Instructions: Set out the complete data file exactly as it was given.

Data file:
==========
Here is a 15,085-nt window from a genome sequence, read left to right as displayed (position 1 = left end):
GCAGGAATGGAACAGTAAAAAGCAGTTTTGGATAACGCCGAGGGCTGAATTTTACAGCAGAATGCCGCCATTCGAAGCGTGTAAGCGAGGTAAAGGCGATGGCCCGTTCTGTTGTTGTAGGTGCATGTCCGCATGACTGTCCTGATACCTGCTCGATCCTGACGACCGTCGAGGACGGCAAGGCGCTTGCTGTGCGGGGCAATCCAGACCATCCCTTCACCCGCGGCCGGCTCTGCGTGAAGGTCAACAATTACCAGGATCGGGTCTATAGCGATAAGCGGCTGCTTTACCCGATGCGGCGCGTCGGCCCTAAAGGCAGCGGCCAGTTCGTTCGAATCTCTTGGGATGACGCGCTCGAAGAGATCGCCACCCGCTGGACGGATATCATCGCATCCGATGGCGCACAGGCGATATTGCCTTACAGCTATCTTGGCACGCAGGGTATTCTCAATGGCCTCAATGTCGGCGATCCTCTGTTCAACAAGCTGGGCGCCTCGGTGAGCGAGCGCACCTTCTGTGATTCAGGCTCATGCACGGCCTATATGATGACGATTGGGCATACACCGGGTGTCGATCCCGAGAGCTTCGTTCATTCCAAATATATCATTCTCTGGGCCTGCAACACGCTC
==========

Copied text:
Here is a 15,085-nt window from a genome sequence, read left to right as displayed (position 1 = left end):
GCAGGAATGGAACAGTAAAAAGCAGTTTTGGATAACGCCGAGGGCTGAATTTTACAGCAGAATGCCGCCATTCGAAGCGTGTAAGCGAGGTAAAGGCGATGGCCCGTTCTGTTGTTGTAGGTGCATGTCCGCATGACTGTCCTGATACCTGCTCGATCCTGACGACCGTCGAGGACGGCAAGGCGCTTGCTGTGCGGGGCAATCCAGACCATCCCTTCACCCGCGGCCGGCTCTGCGTGAAGGTCAACAATTACCAGGATCGGGTCTATAGCGATAAGCGGCTGCTTTACCCGATGCGGCGCGTCGGCCCTAAAGGCAGCGGCCAGTTCGTTCGAATCTCTTGGGATGACGCGCTCGAAGAGATCGCCACCCGCTGGACGGATATCATCGCATCCGATGGCGCACAGGCGATATTGCCTTACAGCTATCTTGGCACGCAGGGTATTCTCAATGGCCTCAATGTCGGCGATCCTCTGTTCAACAAGCTGGGCGCCTCGGTGAGCGAGCGCACCTTCTGTGATTCAGGCTCATGCACGGCCTATATGATGACGATTGGGCATACACCGGGTGTCGATCCCGAGAGCTTCGTTCATTCCAAATATATCATTCTCTGGGCCTGCAACACGCTC